Read Also: Easy Steps to Create an Emergency Fund in 100 Days

4. Unnecessary Debts

Unnecessary debt could arise from living beyond your means or simply put, irresponsible spending that depletes your income too soon. 

Don’t get it wrong, debt can be a fuel for financial growth. In fact some of the most financially successful people the world over have made their wealth using other people’s money.

The problematic debt that is termed unnecessary is that which is taken to fuel a lifestyle, or rather getting into debt for reasons other than increasing your net worth or emergency. 

If you find yourself going into debt to pay for recurring bills such as rent, meet obligations such as school fees or fund discretionary activities such a vacation - it is time to start re-evaluating your financial decisions and priorities. 

Tip: Learn the art of setting your financial goals, and working out a saving and or investment plan for them. For instance, if you want to buy a refrigerator, a sofa set, or even a car, create an initiative of saving every month, week, or day towards it, instead of taking a loan to buy them (avoid instant gratification).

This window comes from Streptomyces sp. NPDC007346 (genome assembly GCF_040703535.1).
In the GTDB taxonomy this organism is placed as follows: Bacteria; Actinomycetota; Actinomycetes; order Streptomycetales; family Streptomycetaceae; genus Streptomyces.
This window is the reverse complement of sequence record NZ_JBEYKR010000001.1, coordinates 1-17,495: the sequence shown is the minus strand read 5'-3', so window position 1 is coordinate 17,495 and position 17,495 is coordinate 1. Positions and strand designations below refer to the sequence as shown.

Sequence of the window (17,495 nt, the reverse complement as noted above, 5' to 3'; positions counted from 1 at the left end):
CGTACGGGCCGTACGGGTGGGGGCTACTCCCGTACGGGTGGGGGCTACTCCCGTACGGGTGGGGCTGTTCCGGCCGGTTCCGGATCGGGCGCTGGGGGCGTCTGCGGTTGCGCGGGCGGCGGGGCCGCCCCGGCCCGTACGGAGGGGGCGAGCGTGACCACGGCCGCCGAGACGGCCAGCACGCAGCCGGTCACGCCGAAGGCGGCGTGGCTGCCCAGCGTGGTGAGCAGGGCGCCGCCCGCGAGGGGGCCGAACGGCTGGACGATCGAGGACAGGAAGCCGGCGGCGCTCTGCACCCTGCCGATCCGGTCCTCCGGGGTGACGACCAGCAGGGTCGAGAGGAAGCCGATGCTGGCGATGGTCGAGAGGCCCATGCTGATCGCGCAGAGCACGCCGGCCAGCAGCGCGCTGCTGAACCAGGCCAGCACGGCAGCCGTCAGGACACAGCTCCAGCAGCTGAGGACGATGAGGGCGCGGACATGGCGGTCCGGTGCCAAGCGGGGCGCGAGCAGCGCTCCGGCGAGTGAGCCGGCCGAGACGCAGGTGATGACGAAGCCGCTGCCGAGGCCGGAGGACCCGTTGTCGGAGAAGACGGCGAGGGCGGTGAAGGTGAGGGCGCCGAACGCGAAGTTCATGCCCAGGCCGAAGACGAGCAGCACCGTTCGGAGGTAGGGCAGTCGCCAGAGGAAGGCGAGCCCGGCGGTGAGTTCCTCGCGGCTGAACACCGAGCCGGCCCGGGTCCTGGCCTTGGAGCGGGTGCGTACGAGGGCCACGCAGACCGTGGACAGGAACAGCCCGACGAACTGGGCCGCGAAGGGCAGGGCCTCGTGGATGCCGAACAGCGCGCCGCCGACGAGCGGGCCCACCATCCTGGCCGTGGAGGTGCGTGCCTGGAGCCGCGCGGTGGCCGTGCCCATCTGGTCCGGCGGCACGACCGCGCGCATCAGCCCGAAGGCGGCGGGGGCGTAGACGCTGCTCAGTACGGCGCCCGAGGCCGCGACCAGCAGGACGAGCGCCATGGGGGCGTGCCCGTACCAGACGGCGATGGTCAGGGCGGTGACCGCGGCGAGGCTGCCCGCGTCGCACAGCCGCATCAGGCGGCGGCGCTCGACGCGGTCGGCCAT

If you are going to take a loan, try as much as possible to take one that puts more money in your pocket in the form of investment. For example, a business loan should typically pay for itself as compared to a loan to upgrade your kitchen appliances. 

Create a working budget, and stick to it. This insulates you from living beyond your means and unnecessary spending.

5. Fraud/Scams

If you are going through hard financial times, or are looking to diversify your income, you might be quick to respond to adventures that have a promise of high returns, over a short period of time, with minimum effort.